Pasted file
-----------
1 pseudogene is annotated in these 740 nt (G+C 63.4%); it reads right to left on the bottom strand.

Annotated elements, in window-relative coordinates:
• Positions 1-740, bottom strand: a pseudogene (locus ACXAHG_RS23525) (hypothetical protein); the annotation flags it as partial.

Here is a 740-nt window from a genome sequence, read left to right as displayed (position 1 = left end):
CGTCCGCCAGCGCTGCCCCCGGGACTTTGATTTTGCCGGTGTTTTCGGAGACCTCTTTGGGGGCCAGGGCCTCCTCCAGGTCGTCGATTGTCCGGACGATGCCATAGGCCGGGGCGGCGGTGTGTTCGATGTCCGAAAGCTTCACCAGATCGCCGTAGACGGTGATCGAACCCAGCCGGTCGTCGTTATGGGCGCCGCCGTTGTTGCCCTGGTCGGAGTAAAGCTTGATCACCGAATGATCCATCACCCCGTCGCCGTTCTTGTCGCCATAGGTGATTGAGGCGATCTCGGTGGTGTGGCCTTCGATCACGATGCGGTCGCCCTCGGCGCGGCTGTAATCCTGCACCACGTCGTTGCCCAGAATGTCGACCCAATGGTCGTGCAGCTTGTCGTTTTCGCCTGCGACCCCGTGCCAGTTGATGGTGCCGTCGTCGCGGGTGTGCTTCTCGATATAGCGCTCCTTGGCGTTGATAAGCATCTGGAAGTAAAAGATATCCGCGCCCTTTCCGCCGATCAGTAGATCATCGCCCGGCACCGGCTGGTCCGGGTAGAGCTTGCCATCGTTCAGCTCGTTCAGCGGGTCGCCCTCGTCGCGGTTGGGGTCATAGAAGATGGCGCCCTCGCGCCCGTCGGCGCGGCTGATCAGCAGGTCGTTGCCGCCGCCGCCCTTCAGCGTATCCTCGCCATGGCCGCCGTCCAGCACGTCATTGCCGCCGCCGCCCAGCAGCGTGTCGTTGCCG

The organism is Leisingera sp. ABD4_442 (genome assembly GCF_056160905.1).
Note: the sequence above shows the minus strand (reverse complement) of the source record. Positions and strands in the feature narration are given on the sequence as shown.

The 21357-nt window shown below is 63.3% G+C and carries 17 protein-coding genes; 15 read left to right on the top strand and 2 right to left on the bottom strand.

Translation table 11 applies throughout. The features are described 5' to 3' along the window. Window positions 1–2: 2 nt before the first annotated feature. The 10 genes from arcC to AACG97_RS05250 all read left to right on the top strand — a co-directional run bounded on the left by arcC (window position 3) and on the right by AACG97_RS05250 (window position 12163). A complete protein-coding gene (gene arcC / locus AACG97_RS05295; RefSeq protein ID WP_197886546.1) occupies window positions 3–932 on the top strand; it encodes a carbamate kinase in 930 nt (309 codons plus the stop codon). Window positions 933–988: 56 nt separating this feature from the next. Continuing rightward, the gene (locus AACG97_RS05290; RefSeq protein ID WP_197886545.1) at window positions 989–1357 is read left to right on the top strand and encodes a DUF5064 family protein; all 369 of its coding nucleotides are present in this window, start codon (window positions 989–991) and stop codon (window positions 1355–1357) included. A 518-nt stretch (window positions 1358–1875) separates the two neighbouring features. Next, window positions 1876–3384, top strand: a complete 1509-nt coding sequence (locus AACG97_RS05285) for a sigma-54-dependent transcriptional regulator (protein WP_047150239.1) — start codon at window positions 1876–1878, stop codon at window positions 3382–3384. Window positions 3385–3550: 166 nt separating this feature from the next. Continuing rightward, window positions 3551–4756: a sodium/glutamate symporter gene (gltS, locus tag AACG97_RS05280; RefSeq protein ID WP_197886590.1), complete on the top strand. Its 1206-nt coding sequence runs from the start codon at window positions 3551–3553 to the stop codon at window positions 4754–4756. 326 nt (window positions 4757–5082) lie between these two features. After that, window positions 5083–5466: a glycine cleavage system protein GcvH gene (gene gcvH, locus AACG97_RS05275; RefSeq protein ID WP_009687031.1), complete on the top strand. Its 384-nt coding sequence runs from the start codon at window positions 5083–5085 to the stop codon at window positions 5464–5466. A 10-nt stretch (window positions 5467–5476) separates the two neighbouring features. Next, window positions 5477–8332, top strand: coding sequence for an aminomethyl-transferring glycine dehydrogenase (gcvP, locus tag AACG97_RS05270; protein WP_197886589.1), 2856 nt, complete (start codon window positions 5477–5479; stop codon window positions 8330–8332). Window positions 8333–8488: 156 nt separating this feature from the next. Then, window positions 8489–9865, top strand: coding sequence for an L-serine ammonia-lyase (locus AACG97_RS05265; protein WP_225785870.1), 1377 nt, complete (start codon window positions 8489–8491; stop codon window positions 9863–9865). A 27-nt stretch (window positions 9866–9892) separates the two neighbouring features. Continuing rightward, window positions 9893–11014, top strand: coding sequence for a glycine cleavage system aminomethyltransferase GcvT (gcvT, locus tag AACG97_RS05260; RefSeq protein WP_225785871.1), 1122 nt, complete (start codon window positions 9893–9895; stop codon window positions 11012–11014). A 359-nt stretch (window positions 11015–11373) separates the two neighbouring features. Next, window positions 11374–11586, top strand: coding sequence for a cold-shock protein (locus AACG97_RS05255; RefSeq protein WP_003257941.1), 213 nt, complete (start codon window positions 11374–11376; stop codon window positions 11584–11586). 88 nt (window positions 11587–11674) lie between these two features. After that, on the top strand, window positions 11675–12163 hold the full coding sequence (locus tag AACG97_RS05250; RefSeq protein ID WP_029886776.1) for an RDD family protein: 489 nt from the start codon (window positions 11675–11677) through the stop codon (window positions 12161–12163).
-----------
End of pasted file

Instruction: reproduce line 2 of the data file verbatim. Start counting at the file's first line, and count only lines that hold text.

Annotated elements, in window-relative coordinates: